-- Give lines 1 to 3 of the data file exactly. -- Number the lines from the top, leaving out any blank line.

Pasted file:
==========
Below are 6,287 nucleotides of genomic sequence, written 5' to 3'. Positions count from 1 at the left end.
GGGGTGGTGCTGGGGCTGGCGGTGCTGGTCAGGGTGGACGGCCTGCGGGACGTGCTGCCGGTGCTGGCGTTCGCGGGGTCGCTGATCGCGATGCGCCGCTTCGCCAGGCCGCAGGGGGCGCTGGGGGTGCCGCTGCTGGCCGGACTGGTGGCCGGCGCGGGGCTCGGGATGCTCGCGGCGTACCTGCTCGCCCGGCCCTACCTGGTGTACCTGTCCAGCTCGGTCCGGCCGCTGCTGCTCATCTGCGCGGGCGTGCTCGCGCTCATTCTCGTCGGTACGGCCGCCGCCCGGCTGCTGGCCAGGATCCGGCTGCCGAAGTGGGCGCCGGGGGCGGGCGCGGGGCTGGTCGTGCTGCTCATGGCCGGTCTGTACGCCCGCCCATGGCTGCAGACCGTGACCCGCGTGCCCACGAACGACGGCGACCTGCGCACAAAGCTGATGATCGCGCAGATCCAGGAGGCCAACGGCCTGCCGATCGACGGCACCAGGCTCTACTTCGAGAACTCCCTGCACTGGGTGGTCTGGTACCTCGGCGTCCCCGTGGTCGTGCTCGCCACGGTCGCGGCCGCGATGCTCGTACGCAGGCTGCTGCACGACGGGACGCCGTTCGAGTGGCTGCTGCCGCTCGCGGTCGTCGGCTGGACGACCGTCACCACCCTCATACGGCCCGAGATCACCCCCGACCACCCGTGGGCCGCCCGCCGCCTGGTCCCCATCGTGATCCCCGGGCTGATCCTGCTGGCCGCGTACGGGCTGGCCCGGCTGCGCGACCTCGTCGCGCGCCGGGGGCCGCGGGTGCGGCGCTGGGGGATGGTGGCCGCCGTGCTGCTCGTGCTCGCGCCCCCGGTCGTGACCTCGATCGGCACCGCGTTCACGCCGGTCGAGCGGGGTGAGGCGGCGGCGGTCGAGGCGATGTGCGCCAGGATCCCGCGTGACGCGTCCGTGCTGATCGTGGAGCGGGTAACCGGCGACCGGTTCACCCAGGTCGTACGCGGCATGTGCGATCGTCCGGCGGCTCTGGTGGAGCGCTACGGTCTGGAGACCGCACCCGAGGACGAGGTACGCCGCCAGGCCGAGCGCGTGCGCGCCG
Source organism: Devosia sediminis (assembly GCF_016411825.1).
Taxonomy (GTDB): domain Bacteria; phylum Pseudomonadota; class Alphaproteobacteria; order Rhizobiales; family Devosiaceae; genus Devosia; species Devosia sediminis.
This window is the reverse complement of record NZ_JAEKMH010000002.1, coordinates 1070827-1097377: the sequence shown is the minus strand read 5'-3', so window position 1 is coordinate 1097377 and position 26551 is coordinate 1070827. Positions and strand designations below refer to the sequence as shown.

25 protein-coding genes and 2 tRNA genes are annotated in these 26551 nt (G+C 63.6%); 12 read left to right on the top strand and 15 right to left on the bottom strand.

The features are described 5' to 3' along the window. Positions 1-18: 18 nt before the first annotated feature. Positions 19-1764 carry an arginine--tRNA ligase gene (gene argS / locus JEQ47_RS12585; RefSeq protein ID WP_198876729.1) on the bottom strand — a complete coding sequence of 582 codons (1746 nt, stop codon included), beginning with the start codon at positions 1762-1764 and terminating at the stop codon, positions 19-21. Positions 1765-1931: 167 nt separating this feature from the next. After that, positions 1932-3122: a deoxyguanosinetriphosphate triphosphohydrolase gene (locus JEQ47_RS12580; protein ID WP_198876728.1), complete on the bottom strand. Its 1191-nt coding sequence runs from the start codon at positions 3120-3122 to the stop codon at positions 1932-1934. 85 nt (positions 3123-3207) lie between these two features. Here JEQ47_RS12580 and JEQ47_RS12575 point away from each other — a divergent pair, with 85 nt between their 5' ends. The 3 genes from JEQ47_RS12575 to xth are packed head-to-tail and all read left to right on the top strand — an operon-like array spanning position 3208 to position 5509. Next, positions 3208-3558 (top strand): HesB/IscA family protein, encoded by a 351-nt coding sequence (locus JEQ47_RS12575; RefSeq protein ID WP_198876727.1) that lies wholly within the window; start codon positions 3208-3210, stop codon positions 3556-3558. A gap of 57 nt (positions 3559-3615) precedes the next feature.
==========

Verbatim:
Below are 6,287 nucleotides of genomic sequence, written 5' to 3'. Positions count from 1 at the left end.
GGGGTGGTGCTGGGGCTGGCGGTGCTGGTCAGGGTGGACGGCCTGCGGGACGTGCTGCCGGTGCTGGCGTTCGCGGGGTCGCTGATCGCGATGCGCCGCTTCGCCAGGCCGCAGGGGGCGCTGGGGGTGCCGCTGCTGGCCGGACTGGTGGCCGGCGCGGGGCTCGGGATGCTCGCGGCGTACCTGCTCGCCCGGCCCTACCTGGTGTACCTGTCCAGCTCGGTCCGGCCGCTGCTGCTCATCTGCGCGGGCGTGCTCGCGCTCATTCTCGTCGGTACGGCCGCCGCCCGGCTGCTGGCCAGGATCCGGCTGCCGAAGTGGGCGCCGGGGGCGGGCGCGGGGCTGGTCGTGCTGCTCATGGCCGGTCTGTACGCCCGCCCATGGCTGCAGACCGTGACCCGCGTGCCCACGAACGACGGCGACCTGCGCACAAAGCTGATGATCGCGCAGATCCAGGAGGCCAACGGCCTGCCGATCGACGGCACCAGGCTCTACTTCGAGAACTCCCTGCACTGGGTGGTCTGGTACCTCGGCGTCCCCGTGGTCGTGCTCGCCACGGTCGCGGCCGCGATGCTCGTACGCAGGCTGCTGCACGACGGGACGCCGTTCGAGTGGCTGCTGCCGCTCGCGGTCGTCGGCTGGACGACCGTCACCACCCTCATACGGCCCGAGATCACCCCCGACCACCCGTGGGCCGCCCGCCGCCTGGTCCCCATCGTGATCCCCGGGCTGATCCTGCTGGCCGCGTACGGGCTGGCCCGGCTGCGCGACCTCGTCGCGCGCCGGGGGCCGCGGGTGCGGCGCTGGGGGATGGTGGCCGCCGTGCTGCTCGTGCTCGCGCCCCCGGTCGTGACCTCGATCGGCACCGCGTTCACGCCGGTCGAGCGGGGTGAGGCGGCGGCGGTCGAGGCGATGTGCGCCAGGATCCCGCGTGACGCGTCCGTGCTGATCGTGGAGCGGGTAACCGGCGACCGGTTCACCCAGGTCGTACGCGGCATGTGCGATCGTCCGGCGGCTCTGGTGGAGCGCTACGGTCTGGAGACCGCACCCGAGGACGAGGTACGCCGCCAGGCCGAGCGCGTGCGCGCCG
Source organism: Devosia sediminis (assembly GCF_016411825.1).